Another Blow to the Quest for Effective Biomedical HIV Prevention Strategies

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This post is from Center Director Christine Lubinski, who reported from the 2009 IAS conference.

The IAS conference may be over, but we have a late-breaking post and an important one at that: the disappointing results from a major study examining whether treatment for herpes could help reduce the risk of HIV transmission in discordant couples where one partner was co-infected with both HSV and HIV.

Dr. Connie Celum, an infectious disease physician and epidemiologist at the University of Washington, reported on the results of a clinical trial to test the hypothesis that HSV treatment could reduce HIV infectiousness. The trial enrolled 3,408 HIV-1 discordant couples. The HIV-positive partners were co-infected with HSV and were randomized to receive either acyclovir 400 mg orally twice daily or a placebo. A major undertaking, the trial covered 14 sites in east and southern Africa, and participants were followed for two years.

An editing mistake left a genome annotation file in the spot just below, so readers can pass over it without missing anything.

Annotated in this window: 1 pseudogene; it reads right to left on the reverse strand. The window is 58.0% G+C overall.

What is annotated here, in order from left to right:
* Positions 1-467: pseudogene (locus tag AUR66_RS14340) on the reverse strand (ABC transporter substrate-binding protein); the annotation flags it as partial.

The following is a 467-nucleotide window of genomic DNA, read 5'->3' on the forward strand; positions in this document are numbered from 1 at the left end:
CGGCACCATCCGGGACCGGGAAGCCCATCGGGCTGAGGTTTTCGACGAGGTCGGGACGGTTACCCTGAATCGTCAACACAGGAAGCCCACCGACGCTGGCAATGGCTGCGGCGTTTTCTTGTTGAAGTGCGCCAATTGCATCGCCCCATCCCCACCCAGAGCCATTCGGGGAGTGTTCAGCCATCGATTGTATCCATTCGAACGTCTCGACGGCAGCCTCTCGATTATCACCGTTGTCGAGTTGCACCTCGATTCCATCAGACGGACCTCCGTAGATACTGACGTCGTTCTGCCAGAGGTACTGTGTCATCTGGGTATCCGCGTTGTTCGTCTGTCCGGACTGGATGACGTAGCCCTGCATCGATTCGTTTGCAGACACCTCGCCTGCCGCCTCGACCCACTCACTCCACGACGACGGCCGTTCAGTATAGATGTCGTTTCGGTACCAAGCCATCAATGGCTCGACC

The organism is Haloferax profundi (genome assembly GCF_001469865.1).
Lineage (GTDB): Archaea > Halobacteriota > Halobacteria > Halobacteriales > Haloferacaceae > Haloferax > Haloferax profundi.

HIV-positive enrollees had to have a CD4 count of at least 250—meaning they were not eligible for ART by national guidelines. The HIV-negative partner could be either HSV negative or positive. The median CD4 count of the enrollees was 460. Sixty-five percent of the HIV-positive partners were women. Although HSV-2 suppression through acyclovir reduced plasma HIV-1 RNA concentrations and genital ulcers, it did not reduce the risk of HIV-1 transmission to infected partners.

Dr. J.R. Lingappa, also of the University of Washington, followed Dr. Celum’s presentation with an additional study report from the same cohort of patients—and a little brighter news. Among the participants dually infected with HSV-2 and HIV-1, daily acyclovir HSV-2 progression reduced the rate of CD4 decline, the need for ART and mortality compared to the placebo groups. He said further evaluation is needed to determine if the 17 percent reduction in HIV disease progression seen in the group taking acyclovir warrants using acyclovir as a public health intervention to slow progression in HIV-1 infected adults who do not yet require ART.

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